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The Aurora Project

Shadow Border

Review by Gary Hill

People toss around the modern progressive rock banner a lot. For my money this band, more than any other deserves that title. Shadow Border combines a modern hard rocking sensibility with classic elements similar to bands like Yes, Marillion and Pink Floyd. And they do it all with a style that is uniquely their own. This album will almost certainly be making my “best of 2009” list. Sure, it’s probably too crunchy for a lot of prog purists, but this is the 21st century – music tends to be more crunchy in general. This is a masterpiece and well worth inclusion in every prog fan’s collection.

This review is available in book format (hardcover and paperback) in Music Street Journal: 2009  Volume 3 at

Track by Track Review
Human Gateway
A killer hard rocking motif starts us off, but tentatively (rather understated at first). As it rises up I’m reminded of Nektar, but with a more crunchy approach. In fact, this really reminds me of the Remember the Future album in a lot of ways.  It fires out into something like modern epic metal for a time. As a crescendo ends the intro it feels like we’re about to launch into full metal. Instead they drop it way down to a balladic motif that combines the earlier sounds of the band with Pink Floyd. As they build this gradually it moves closer to metal at times, but frankly, I’d really have a hard time putting it anywhere besides prog rock. This is an emotionally powerful piece of music and an incredible way to lead off the disc in fine fashion.  The closing section here reminds me of a metallic Genesis.
They bring this in with a pretty much purely metal motif. As they move it out to the verse it takes more Dream Theater styled prog rock leanings on. When they shift this towards more purely progressive rock motifs I really hear it as early Marillion turned quite crunchy.  This is particularly evident in the mellower segment that comes in later, but they power it out to some nearly pure metal after a while. We are brought back into the Marillion like territory but taken to a more metal outro that’s a nicely off-kilter.
Photonic Reunion
Starting with keyboards, this remains fairly mellow for about a minute. Then they crunch it out for a short instrumental segment and drop it back down to a more powered up version of the earlier segment.  As they take it out to more hard rocking movements later the guitar lines (but not necessarily the sound) are so much like early Marillion it’s scary. Then they scream out from there in more pure metal. It resolves out from there into more of that Marillion element and this time it’s given a more extensive treatment. Then they take us out to more prog metal territory to close things out.
This comes in with a dark prog metal texture. The overlayers lend a lot of mysterious and dangerous elements. Eventually it drops back to mellower motifs as they carry forward. This is really not much like any other act, but rather a unique and original arrangement. They take us to more metallic sounds later – a variant on the introduction. They power this out into a killer jam for a time, but then drop it back down for the next verse.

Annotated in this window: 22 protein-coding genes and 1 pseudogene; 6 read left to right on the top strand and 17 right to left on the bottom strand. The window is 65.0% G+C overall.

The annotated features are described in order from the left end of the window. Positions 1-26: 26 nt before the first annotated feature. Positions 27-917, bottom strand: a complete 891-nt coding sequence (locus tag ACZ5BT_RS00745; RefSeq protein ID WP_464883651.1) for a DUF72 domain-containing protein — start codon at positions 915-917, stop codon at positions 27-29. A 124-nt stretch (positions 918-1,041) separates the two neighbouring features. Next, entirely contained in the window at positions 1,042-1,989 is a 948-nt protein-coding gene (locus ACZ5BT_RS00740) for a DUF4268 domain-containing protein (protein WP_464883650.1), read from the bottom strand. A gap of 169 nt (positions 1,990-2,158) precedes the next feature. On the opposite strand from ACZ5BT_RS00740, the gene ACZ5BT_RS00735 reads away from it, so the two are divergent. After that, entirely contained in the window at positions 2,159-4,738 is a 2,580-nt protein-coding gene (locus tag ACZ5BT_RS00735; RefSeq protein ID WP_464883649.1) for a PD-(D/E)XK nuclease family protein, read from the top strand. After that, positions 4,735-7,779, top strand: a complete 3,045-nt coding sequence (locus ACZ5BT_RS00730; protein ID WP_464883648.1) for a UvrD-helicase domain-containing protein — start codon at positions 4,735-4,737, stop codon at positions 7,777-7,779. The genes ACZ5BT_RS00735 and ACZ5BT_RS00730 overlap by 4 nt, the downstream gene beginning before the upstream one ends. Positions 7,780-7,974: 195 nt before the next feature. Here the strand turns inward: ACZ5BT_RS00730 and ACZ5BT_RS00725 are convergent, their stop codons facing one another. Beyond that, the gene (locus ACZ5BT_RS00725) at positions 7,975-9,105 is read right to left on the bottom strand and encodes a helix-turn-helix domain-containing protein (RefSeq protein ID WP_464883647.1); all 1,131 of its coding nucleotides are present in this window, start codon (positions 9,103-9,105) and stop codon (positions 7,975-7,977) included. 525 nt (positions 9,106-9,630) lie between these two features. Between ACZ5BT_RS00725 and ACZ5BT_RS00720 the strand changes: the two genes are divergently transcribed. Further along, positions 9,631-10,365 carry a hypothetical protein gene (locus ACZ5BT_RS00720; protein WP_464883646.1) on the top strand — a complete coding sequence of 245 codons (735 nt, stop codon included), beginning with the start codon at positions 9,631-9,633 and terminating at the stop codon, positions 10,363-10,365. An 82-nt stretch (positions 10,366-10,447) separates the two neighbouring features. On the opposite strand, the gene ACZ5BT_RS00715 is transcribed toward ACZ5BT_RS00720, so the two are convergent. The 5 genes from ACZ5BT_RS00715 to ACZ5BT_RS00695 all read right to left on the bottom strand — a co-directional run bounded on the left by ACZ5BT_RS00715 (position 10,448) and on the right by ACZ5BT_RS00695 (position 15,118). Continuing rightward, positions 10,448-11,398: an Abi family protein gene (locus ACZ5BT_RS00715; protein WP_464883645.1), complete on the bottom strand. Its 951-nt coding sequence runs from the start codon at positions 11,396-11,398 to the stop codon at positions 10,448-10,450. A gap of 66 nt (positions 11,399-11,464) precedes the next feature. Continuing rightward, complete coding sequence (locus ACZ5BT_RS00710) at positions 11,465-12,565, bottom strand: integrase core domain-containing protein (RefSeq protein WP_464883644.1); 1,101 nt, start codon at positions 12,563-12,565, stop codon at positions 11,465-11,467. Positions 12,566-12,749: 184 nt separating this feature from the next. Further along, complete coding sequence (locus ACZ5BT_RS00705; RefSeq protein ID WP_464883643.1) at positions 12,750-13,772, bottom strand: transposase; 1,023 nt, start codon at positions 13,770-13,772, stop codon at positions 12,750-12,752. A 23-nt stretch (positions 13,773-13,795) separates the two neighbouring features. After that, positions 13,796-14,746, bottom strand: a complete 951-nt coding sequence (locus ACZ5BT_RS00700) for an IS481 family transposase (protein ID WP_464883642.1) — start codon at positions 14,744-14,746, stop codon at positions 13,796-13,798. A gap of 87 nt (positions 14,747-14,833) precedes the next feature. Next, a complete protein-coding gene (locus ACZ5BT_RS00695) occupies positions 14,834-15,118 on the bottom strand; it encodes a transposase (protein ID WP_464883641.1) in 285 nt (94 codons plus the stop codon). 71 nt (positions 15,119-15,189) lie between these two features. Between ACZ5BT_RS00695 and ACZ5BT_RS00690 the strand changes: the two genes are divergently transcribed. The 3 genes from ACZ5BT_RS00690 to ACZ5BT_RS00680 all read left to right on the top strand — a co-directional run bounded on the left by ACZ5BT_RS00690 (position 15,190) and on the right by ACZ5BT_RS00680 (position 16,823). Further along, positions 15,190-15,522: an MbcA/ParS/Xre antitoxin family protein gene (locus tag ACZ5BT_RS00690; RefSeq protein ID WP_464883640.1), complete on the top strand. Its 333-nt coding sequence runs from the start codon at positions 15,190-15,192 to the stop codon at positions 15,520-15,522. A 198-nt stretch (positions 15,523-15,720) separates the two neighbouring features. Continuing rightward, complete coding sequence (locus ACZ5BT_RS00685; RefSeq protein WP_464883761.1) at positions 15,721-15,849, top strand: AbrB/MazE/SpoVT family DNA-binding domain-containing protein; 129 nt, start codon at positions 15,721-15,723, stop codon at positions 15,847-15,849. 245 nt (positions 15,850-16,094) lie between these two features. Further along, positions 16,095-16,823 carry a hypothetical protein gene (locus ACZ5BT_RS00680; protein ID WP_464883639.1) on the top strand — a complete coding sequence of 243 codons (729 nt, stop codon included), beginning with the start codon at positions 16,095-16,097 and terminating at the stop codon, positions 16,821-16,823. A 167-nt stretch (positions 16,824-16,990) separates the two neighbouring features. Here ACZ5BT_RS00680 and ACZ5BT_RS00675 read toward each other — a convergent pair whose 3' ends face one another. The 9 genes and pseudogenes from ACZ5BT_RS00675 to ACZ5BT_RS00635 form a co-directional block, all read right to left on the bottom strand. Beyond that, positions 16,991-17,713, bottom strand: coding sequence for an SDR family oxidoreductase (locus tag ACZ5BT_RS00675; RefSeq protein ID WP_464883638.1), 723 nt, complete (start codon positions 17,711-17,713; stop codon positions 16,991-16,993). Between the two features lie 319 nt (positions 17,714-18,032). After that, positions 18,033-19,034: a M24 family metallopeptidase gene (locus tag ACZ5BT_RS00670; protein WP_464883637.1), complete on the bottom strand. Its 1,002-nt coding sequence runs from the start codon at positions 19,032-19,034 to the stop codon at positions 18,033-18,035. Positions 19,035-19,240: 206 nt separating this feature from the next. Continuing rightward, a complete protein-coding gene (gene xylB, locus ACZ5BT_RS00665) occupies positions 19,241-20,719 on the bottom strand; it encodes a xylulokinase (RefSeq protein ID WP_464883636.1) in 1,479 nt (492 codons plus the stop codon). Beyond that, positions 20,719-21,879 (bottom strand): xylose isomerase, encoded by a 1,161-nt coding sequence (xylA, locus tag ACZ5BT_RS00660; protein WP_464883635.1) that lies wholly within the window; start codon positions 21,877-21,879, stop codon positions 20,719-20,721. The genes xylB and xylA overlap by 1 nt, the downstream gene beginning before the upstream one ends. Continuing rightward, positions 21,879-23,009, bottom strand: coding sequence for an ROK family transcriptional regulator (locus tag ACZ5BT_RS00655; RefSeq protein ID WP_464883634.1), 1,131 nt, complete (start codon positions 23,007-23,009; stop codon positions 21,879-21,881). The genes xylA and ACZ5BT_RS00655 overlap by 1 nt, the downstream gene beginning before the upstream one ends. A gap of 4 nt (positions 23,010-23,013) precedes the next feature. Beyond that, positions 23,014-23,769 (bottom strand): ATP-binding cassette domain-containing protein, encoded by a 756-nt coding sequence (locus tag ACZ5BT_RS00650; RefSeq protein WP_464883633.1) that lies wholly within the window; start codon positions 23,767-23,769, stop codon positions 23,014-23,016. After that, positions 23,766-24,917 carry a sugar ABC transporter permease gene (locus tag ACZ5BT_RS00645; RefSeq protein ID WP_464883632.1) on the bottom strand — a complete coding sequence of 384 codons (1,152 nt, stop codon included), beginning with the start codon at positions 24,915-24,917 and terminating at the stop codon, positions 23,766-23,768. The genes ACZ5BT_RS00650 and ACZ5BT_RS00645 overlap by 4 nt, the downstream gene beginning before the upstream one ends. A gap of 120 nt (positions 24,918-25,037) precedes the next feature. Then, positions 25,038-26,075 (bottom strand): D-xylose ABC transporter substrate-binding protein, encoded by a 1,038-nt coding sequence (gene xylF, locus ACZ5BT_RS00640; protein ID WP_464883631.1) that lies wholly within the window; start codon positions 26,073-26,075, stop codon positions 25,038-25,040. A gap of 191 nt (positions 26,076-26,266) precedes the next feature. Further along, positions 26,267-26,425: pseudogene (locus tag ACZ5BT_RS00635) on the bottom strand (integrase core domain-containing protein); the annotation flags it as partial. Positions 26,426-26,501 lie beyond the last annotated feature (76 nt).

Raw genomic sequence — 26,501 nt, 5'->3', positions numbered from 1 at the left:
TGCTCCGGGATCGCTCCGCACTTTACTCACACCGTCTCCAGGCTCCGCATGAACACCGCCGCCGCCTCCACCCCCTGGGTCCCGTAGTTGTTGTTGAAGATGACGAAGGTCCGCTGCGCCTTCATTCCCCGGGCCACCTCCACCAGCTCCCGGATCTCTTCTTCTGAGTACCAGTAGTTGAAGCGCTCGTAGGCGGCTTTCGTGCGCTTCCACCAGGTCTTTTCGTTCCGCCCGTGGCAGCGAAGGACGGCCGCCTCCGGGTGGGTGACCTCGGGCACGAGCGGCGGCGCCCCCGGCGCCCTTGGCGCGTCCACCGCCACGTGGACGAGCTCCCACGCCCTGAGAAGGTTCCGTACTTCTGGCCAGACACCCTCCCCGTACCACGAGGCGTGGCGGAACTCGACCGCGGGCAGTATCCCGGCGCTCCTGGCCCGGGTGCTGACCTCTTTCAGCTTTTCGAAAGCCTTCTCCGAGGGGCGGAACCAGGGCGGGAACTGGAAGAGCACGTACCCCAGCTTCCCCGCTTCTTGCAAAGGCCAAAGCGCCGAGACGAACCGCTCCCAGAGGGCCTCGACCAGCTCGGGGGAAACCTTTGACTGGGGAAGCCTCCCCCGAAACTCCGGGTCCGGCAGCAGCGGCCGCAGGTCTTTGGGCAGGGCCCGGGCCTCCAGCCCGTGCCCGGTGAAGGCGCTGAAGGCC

Another Dream
Mellower modes make this cut up and it’s definitely got musical links to both Marillion and Pink Floyd. They power it to more metallic territory later in the track, though. It’s another powerhouse that seems to combine metal and modern prog with classic progressive rock in fine style.  
Within the Realms
They start things off here with some of the most purely metal music on show. From there, though, it drops back to more Floydian mellow sounds and as they power it back out from there, we stay pretty clear of metal territory until the instrumental section that ends that portion. It drops back down to the Floydian sounds from there, but with a more active rhythm section. I love the atmospheric section with spoken monologue/lecture later. This really moves into space rock territory. 
Shadow Border
At over sixteen minutes in length, this is a true epic cut to close things off in style. The instrumental motif that starts this feels a lot like Momentary Lapse of Reason era Pink Floyd to me. They eventually build on this and shift it out to more modern neo-prog, bringing in bits of Dream Theater and Fates Warning. We are taken into more pure metal sounds for a while but then they drop it way down for the moody verse. Eventually we get a cool open jam that’s part space rock and part fusion. Then they take it out into a more powerful hard rocking direction from there. As this carries on we get some killer keyboard soloing and then it drops back down for the return of the vocals. The cut continues to expand and grow from there. They alternate between mellower and harder rocking movements. There are sections here that call to mind a metallic Yes. They really keep this thing fresh as it builds and rises and falls. It’s reinvented over and over and yet still feels very cohesive. It’s an incredible piece of music and a great way to end the disc on as high a plane as they started it.
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